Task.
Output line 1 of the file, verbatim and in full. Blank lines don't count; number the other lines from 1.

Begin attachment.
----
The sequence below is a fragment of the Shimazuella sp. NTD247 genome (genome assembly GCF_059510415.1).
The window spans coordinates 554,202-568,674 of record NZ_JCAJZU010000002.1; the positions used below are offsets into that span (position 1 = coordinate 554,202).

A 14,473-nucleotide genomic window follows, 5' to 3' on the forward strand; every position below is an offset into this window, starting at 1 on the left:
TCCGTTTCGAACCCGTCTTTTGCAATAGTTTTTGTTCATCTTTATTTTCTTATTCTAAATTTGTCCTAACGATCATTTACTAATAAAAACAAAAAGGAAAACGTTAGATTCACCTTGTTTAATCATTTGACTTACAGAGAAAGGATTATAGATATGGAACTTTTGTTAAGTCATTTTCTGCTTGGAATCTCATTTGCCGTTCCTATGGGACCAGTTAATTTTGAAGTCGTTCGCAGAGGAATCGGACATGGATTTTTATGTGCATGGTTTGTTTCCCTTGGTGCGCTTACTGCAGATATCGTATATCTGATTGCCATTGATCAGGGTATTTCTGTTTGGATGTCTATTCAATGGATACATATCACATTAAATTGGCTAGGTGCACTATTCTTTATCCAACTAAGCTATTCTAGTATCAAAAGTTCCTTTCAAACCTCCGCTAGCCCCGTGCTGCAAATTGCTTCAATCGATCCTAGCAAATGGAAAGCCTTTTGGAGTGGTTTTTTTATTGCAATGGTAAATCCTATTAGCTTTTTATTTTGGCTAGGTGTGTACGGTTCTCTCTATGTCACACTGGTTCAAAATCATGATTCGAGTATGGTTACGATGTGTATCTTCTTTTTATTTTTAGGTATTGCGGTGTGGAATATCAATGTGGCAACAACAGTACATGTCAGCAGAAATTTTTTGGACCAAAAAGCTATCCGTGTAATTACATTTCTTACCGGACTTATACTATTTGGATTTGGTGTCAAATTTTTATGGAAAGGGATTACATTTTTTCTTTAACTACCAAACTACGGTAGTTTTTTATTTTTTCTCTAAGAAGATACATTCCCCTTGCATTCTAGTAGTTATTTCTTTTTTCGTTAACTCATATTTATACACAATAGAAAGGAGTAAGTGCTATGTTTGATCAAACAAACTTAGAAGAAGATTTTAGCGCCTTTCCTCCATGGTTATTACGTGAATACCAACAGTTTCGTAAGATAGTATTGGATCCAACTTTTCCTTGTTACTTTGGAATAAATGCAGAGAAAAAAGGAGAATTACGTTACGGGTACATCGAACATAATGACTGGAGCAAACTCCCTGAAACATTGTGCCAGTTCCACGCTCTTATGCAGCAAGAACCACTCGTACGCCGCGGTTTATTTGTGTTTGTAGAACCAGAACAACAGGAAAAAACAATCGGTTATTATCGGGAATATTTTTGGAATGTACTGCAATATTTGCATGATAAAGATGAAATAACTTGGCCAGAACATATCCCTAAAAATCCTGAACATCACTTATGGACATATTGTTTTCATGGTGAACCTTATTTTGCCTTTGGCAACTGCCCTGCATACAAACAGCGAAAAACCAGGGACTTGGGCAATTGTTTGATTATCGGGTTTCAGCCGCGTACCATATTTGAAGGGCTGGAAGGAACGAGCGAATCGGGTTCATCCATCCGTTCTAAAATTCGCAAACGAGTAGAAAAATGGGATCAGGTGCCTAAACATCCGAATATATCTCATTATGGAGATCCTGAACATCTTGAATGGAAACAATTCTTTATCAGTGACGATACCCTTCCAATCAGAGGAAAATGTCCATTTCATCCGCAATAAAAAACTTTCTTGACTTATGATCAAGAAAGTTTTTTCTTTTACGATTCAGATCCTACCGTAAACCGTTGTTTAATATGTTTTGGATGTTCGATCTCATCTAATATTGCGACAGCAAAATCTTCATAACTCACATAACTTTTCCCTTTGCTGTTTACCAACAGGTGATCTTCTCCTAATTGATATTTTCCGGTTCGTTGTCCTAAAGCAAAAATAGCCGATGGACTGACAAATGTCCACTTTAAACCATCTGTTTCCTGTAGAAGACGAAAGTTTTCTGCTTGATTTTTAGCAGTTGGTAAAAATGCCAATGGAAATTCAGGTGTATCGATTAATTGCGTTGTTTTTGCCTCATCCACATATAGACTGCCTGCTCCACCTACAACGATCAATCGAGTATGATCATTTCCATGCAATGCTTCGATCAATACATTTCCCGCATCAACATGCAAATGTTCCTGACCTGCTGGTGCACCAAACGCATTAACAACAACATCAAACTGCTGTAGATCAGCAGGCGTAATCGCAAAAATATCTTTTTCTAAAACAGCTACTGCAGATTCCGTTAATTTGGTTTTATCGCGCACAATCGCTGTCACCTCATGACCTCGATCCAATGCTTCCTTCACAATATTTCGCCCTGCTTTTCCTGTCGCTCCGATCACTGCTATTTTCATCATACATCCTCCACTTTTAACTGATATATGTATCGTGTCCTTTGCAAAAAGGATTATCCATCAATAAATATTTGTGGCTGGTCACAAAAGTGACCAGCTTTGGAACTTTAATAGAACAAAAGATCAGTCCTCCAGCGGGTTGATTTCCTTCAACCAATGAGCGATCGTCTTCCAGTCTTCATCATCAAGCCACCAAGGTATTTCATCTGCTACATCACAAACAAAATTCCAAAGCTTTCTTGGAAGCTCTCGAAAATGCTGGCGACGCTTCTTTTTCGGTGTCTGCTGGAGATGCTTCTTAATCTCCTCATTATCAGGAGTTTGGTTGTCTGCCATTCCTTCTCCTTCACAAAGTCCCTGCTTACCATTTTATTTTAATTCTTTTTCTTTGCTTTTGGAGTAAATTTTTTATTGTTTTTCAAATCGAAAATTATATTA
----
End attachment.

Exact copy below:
The sequence below is a fragment of the Shimazuella sp. NTD247 genome (genome assembly GCF_059510415.1).